Natalie Briaud Pine spent nearly a decade in finance before she called her mom from London, where she was an investment banking analyst for Goldman Sachs, and asked if there might be a role for her in Bryan, Texas, at Briaud Financial Advisors. She felt her mother's excitement at running her own business and admired her success. "I wanted to work with someone who had her interests aligned with the client," Natalie says.

Lucky you, if like Janet Briaud, Judi Brown, Lew and Karen Altfest, and Ron Weade, your business-minded child is willing and able to join you in your practice and keep the lights on when you retire. Will you be a mentor in your adult child's early career - or embrace an accomplished professional?

The answer may depend on your gender or, more fundamentally, your attitude. Interviews with a half-dozen families suggest that, in the planning world, children arrive at a mother's firm ready for a top role, while fathers are more likely to be hands-on mentors.

Either way, you can be confident your child will research such a decision with the care of a planner. Briaud Pine sat down with every one of the family firm's employees before signing on. So did Andrew Altfest. In all cases, the key to success was mutual respect.



Briaud Pine's first job at Briaud Financial Advisors was chief operating officer. This year, at 31, she became a partner, along with her husband, Roger Pine, a CFA and former oil and gas consultant.

Richard Brown joined his mother, Judi, as chief executive officer 16 years ago. "My mother's attitude was always, 'You can do whatever you want to do,'" says Richard, who began a career in real estate after college with his father, a land developer. In his first month at Minneapolis-based JNBA Financial Advisors, Richard made radical changes - with his mother's approval.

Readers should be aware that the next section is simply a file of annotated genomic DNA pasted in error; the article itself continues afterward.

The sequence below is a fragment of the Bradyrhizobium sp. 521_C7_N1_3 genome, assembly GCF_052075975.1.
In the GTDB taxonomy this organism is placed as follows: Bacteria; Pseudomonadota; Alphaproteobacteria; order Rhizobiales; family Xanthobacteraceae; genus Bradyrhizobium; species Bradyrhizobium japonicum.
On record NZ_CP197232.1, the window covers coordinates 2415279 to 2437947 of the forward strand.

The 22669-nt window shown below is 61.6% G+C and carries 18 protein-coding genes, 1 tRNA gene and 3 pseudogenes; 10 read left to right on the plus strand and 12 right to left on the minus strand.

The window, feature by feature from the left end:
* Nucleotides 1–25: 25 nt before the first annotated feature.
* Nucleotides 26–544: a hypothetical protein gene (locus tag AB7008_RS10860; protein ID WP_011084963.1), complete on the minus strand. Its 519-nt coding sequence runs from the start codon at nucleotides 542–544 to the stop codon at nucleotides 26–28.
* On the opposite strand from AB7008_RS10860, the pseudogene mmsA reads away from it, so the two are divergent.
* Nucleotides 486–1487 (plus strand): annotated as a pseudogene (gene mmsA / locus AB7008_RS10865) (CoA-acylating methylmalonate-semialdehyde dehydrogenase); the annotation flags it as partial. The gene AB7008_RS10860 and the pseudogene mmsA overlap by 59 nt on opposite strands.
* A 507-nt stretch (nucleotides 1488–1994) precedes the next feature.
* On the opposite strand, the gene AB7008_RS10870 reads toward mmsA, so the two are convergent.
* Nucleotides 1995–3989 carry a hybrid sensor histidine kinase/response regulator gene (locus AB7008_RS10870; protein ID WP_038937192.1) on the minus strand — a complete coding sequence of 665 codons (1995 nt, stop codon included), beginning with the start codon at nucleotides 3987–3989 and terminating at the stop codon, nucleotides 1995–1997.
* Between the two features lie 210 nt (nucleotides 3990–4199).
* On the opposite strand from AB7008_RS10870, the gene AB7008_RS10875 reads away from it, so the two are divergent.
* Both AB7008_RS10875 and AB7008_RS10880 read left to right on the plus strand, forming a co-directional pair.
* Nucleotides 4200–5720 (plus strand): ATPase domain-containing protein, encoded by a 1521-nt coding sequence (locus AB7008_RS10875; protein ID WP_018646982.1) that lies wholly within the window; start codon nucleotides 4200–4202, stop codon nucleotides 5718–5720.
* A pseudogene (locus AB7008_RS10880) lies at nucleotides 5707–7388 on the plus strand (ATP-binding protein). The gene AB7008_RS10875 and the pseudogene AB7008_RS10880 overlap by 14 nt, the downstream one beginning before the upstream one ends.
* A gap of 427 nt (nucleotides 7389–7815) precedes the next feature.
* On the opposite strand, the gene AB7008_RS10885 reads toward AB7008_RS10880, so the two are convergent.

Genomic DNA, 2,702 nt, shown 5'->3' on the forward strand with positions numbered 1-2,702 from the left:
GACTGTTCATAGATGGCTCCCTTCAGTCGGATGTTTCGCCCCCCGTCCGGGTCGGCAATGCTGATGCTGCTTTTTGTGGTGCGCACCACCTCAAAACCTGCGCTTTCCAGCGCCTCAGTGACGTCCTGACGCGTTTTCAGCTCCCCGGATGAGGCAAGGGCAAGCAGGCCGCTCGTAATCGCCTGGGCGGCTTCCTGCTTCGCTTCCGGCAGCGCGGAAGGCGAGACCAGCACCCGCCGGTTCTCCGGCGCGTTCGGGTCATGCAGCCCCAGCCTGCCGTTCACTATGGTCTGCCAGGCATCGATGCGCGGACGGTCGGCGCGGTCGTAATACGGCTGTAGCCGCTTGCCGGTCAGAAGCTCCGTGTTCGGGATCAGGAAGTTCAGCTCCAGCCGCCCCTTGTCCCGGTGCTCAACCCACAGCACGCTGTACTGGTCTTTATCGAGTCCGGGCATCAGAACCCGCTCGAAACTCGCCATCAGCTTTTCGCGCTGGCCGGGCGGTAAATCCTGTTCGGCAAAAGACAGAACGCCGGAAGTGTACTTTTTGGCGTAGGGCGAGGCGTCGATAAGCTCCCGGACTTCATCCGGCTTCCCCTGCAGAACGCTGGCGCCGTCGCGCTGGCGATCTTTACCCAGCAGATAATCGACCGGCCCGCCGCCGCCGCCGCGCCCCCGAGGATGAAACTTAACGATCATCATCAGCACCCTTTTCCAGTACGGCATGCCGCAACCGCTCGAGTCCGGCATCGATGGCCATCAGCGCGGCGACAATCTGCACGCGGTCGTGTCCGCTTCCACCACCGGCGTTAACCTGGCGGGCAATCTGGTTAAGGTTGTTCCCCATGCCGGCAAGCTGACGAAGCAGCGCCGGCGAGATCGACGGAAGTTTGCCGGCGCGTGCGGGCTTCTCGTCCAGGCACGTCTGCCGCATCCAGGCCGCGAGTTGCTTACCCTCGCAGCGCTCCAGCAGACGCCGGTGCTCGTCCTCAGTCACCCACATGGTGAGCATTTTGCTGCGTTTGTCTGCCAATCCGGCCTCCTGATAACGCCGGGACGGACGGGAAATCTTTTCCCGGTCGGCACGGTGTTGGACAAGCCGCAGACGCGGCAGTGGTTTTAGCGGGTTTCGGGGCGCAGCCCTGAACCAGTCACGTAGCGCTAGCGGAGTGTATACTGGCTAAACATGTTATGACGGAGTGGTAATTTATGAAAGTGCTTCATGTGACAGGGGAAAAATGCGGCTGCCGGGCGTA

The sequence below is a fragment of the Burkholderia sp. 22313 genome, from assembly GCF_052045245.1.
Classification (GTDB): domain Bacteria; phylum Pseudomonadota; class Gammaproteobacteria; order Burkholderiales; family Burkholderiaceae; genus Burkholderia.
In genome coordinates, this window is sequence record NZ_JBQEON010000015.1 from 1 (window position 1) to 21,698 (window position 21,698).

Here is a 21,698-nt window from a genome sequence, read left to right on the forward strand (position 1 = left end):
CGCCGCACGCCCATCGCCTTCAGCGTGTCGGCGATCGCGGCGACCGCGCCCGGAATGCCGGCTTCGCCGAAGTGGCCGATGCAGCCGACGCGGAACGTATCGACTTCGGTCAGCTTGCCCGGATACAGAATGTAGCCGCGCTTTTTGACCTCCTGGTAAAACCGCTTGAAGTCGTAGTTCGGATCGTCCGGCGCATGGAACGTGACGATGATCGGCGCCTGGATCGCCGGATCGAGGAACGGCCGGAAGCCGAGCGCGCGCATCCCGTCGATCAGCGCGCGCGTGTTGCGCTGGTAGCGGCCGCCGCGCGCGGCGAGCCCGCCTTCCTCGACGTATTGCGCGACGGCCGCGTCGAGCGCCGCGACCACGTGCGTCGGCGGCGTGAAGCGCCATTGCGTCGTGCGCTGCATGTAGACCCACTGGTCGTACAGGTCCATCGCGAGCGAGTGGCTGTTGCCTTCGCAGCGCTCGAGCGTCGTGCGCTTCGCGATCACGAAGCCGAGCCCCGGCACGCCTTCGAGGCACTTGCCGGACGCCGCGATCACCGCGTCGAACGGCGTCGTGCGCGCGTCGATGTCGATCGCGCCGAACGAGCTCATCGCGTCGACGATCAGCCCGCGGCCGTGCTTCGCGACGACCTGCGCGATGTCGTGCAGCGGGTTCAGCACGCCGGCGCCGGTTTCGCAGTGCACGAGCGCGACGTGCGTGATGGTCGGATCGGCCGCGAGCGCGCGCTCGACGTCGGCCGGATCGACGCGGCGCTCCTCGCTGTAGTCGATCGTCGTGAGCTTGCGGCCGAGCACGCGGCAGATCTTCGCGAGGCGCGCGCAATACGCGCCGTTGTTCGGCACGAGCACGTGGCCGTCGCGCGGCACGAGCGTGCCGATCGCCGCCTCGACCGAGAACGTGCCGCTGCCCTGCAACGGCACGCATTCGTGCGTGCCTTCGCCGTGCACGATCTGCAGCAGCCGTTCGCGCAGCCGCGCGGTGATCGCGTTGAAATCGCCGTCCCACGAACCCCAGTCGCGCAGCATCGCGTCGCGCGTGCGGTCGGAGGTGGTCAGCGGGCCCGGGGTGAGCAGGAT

"We left LPL, 90% of our employees left or were let go and we found a new custodian," he recalls. Within three months, he was reorganizing client services into a team approach. "I couldn't have done this with my father," Richard says. "He would not have been as amenable as my mother was to my ideas. He used to say, 'God gave you two ears and one mouth so you'll listen twice as much as you talk!' "

When she speaks of Andrew, Karen Altfest is full of enthusiasm. "Our son had such great ideas," she says. "He just hit the ground running."

Since joining the firm in 2003, Andrew, now executive vice president of strategy and investments at Altfest Personal Wealth Management in New York, has helped identify client groups such as dentists and nonprofits and win new business. "He'd been looking over our shoulder without our knowing it," she says. "He was way ahead of us."

"If I were just like my father or just like my mother, it probably wouldn't have worked," Andrew muses. "But because I bring the strengths and assets of both of them, it does."

Andrew is a kind of glue between his parents' different styles. "My father is an investment guru," he says. "His idea of a pleasant weekend is to write an article. My mom loves working with clients, and she has a personal mission to educate women."

When the company decided to develop tax management planning services, Andrew worked with his dad on the technical aspects. With his mom and others, he helped create a survey to identify clients' tax planning needs. He now leads the project, which provides customized analysis on tax-loss harvesting and charitable giving.



Casey Weade didn't need to sit down with his father's employees to make his career move. The 25-year-old CFP had been a fixture around his dad's office since high school. Nonetheless, his position as vice president of Howard Bailey Financial in Ft. Wayne, Ind. - where his dad, Ron Weade, is president and principal financial advisor - came as a surprise.